- Photosynthesis originally evolved deep in the ocean where all life began, and blue light was more abundant there. This would mean that the process of turning light into food evolved around what was available. In that sense, plants don’t absorb green because they are “old-fashioned’. They woul be stuck with the legacy of their history as photosynthetic organisms. Notably, this doesn’t fully explain why they absorb red light, but this idea still holds some water.
- Nothing in nature is perfect. Nature makes mistakes! The billions of years of natural selection that led to living species is not a direct line toward perfection. Instead, it’s a wandering path of what’s good enough to succeed at any given time in an ever-changing world. This can lead to solutions that get the job done, but are not the absolute ideal. This idea also has some support. It seems very reasonable, and definitely applies to the more complete picture we have come across recently.
- Green and yellow light actually yield too much energy, which can be destructive to plants’ cells rather than helpful. Imagine trying to drink enough water if someone was pouring out an Olympic-sized swimming pool on your head. Recent research shows that this idea might be the closest thing to the truth.
So what do we know now about green plants?
In 2020, a team of engineers, physicists and plant scientists took a different look at this question. What would be the advantages of plants’ harnessing light on the edges of the hyper-abundant green-yellow light from the sun, rather than the most abundant light? They specifically focused on the photosynthetic “machinery” within the chloroplasts that harnesses light energy to build food molecules.
It’s helpful to think about this machinery as a dam or a water-mill. Water moves through a mill’s wheel, or a dam’s turbines, bringing kinetic (movement) energy. The mill converts that energy into electricity or mechanical power for grinding grain, running saws, or something else useful. The molecular “machines” inside of plants do something similar with the ‘flow’ of light energy from the sun.
The chlorophyll pigments absorb frequencies of light that they want. Next, they use that energy to change the energetic state of an electron. Then, they can use those energized electrons for useful chemical reactions. Like water through a turbine or water wheel, the electron passes efficiently down through a chain of molecules to create a series of energetic bonds. Ultimately, these create food molecules for the plant, which they consume or use to construct tissues.
The ideal sunlight diet: Managing the “light mill”
Just like a dam or a mill, having too much or too little flow is not helpful, and in fact can damage the machinery and make it difficult to use. A massive flood could wipe out a waterwheel or undercut a dam, while a drought degrade or stop up equipment.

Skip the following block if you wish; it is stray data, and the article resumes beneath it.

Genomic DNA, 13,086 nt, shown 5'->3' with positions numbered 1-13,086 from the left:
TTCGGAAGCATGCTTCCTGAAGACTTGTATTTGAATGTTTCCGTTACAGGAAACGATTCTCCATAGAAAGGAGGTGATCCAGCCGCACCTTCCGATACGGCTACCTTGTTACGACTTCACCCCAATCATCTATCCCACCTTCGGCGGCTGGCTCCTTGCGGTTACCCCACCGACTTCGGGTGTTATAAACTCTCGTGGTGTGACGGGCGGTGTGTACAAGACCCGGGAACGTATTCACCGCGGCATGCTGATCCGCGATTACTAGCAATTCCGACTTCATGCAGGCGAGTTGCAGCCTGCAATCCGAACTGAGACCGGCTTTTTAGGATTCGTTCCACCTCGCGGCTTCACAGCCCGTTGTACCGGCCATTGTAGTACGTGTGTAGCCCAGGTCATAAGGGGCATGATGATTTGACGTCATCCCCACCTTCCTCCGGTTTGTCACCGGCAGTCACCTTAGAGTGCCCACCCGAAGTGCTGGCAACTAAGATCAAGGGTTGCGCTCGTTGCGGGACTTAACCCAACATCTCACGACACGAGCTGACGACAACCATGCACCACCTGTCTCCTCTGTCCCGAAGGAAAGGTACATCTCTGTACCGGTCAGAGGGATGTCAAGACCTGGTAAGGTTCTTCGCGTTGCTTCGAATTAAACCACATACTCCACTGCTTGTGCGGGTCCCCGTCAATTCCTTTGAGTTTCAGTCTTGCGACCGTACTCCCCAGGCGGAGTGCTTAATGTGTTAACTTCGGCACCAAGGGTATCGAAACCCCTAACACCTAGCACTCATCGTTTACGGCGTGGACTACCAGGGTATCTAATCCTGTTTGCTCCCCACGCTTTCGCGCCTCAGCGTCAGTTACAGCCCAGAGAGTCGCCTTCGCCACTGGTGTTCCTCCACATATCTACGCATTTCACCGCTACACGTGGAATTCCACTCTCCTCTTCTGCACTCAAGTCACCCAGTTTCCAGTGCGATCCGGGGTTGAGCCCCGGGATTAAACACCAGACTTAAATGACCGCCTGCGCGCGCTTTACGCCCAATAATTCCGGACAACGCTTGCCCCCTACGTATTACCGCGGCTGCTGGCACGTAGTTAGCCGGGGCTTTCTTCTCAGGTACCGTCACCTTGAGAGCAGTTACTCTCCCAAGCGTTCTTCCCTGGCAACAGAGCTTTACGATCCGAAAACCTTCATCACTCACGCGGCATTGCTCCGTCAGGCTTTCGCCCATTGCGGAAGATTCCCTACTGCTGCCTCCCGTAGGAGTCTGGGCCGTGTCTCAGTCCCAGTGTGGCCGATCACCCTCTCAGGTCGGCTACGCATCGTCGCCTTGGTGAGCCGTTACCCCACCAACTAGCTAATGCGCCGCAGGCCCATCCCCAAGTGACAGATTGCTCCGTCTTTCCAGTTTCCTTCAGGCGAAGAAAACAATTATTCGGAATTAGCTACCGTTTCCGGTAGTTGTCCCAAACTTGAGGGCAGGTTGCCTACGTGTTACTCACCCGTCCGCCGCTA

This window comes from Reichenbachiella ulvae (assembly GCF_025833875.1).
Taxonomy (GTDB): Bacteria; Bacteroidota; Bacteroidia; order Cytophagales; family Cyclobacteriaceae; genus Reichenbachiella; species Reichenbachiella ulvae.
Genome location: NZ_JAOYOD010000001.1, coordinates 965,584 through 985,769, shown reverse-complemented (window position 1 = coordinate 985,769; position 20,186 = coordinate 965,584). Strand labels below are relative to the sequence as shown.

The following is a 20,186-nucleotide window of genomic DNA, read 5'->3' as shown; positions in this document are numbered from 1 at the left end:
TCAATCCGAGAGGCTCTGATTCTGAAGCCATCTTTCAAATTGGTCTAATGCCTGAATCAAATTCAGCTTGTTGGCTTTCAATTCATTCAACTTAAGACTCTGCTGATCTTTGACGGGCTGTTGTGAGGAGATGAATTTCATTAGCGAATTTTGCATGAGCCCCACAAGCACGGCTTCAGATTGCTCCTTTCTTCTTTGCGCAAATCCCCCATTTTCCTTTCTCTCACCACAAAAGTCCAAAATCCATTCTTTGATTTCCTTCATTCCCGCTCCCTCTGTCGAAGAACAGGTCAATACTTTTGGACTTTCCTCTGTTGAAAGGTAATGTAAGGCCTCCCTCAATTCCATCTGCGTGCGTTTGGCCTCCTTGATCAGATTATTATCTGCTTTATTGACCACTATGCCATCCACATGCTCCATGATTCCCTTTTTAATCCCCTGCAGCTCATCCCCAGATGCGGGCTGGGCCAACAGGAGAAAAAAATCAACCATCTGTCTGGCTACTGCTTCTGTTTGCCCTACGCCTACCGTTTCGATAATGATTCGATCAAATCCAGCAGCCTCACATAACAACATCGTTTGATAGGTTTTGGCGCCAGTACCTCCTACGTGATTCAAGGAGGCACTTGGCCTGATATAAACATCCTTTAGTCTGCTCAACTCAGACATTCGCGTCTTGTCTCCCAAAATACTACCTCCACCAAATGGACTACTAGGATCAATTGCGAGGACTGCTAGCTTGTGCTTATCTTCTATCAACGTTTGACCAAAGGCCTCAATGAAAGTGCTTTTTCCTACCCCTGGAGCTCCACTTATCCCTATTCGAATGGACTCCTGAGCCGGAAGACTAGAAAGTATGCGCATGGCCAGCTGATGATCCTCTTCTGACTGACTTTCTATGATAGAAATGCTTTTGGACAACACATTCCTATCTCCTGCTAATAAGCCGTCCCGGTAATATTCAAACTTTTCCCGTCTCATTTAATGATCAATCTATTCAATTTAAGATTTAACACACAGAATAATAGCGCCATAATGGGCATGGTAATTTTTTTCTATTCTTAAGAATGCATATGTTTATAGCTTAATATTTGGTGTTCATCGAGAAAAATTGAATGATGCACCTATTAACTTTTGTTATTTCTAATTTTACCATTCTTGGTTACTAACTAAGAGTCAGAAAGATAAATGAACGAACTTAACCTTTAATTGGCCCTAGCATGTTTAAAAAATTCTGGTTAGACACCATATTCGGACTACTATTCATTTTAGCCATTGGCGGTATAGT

Getting it all going again has start-up costs and is highly impractical. On a molecular level, the plants’ green machinery may be damaged by too much or too little light. This happens when excessive excited electrons react with things that the plant doesn’t want them to or when the chain of electron reactions trickles to a halt, breaking the whole process and requiring a restart.
Remember the team of scientists and engineers thinking of advantages of red and blue light? Well, they figured that maybe taking light from those “shoulder” colors meant that when the flow of light hitting leaves fluctuated, that the amount of energy gained would fluctuate less. So when shading, the movement of the sun, or even the swaying of other leaves affected the amount of light, the leaves would still have steady energy flow. The advantage was not efficiency, that is, getting as much light as possible, but stability: keeping a certain, perhaps lower, level of ‘flow’ going through their dam that is as steady as possible to keep the machinery operational.
They found strong support for this idea in existing plants. The authors also found that photosynthetic organisms like certain bacteria and algae that absorbed colors other than green did so because, in their particular life circumstances, those colors enabled them to do the same thing: hedge their bets and keep a steady flow of energy.
The bottom line
Question: Why are plants green?
Answer: Because Chlorophyll is green!
Question: Why is chlorophyll green?
Answer: Because it absorbs red and blue light, reflecting some of the green!
Question Why does chlorophyll absorb red and blue but not all green?
Answer: To keep the plant’s photosynthetic machinery healthy and working, and avoid absorbing too little or too much energy
If you think about it, this is a pretty beautiful lesson in nature: sometimes reliability is the best option; finding the absolute best performance may often come at a loss but settling for a little less can come on out on top in the long run.
Thanks for reading why are trees green!